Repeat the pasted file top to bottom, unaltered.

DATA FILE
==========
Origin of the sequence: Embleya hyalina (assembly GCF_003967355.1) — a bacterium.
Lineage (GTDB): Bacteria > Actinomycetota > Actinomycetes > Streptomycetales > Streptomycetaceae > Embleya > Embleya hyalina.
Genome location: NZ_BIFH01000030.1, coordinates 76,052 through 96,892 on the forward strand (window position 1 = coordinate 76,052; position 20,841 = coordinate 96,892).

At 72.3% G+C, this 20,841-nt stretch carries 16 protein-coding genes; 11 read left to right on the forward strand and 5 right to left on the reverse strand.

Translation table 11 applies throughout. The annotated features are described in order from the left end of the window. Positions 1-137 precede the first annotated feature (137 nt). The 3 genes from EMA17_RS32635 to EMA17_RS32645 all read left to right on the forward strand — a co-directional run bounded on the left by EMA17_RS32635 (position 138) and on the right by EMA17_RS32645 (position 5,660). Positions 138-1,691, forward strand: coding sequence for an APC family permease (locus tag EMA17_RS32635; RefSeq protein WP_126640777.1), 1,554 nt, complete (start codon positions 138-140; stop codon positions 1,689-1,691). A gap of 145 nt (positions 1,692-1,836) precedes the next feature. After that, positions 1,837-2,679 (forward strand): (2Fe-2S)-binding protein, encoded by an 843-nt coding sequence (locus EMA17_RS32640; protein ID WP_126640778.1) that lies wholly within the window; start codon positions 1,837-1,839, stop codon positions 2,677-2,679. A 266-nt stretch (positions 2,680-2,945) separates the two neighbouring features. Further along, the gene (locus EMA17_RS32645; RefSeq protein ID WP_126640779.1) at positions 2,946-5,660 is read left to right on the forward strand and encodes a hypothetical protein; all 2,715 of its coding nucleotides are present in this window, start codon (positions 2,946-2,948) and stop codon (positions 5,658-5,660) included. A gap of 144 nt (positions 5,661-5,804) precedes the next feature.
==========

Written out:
Origin of the sequence: Embleya hyalina (assembly GCF_003967355.1) — a bacterium.
Lineage (GTDB): Bacteria > Actinomycetota > Actinomycetes > Streptomycetales > Streptomycetaceae > Embleya > Embleya hyalina.
Genome location: NZ_BIFH01000030.1, coordinates 76,052 through 96,892 on the forward strand (window position 1 = coordinate 76,052; position 20,841 = coordinate 96,892).

At 72.3% G+C, this 20,841-nt stretch carries 16 protein-coding genes; 11 read left to right on the forward strand and 5 right to left on the reverse strand.

Translation table 11 applies throughout. The annotated features are described in order from the left end of the window. Positions 1-137 precede the first annotated feature (137 nt). The 3 genes from EMA17_RS32635 to EMA17_RS32645 all read left to right on the forward strand — a co-directional run bounded on the left by EMA17_RS32635 (position 138) and on the right by EMA17_RS32645 (position 5,660). Positions 138-1,691, forward strand: coding sequence for an APC family permease (locus tag EMA17_RS32635; RefSeq protein WP_126640777.1), 1,554 nt, complete (start codon positions 138-140; stop codon positions 1,689-1,691). A gap of 145 nt (positions 1,692-1,836) precedes the next feature. After that, positions 1,837-2,679 (forward strand): (2Fe-2S)-binding protein, encoded by an 843-nt coding sequence (locus EMA17_RS32640; protein ID WP_126640778.1) that lies wholly within the window; start codon positions 1,837-1,839, stop codon positions 2,677-2,679. A 266-nt stretch (positions 2,680-2,945) separates the two neighbouring features. Further along, the gene (locus EMA17_RS32645; RefSeq protein ID WP_126640779.1) at positions 2,946-5,660 is read left to right on the forward strand and encodes a hypothetical protein; all 2,715 of its coding nucleotides are present in this window, start codon (positions 2,946-2,948) and stop codon (positions 5,658-5,660) included. A gap of 144 nt (positions 5,661-5,804) precedes the next feature.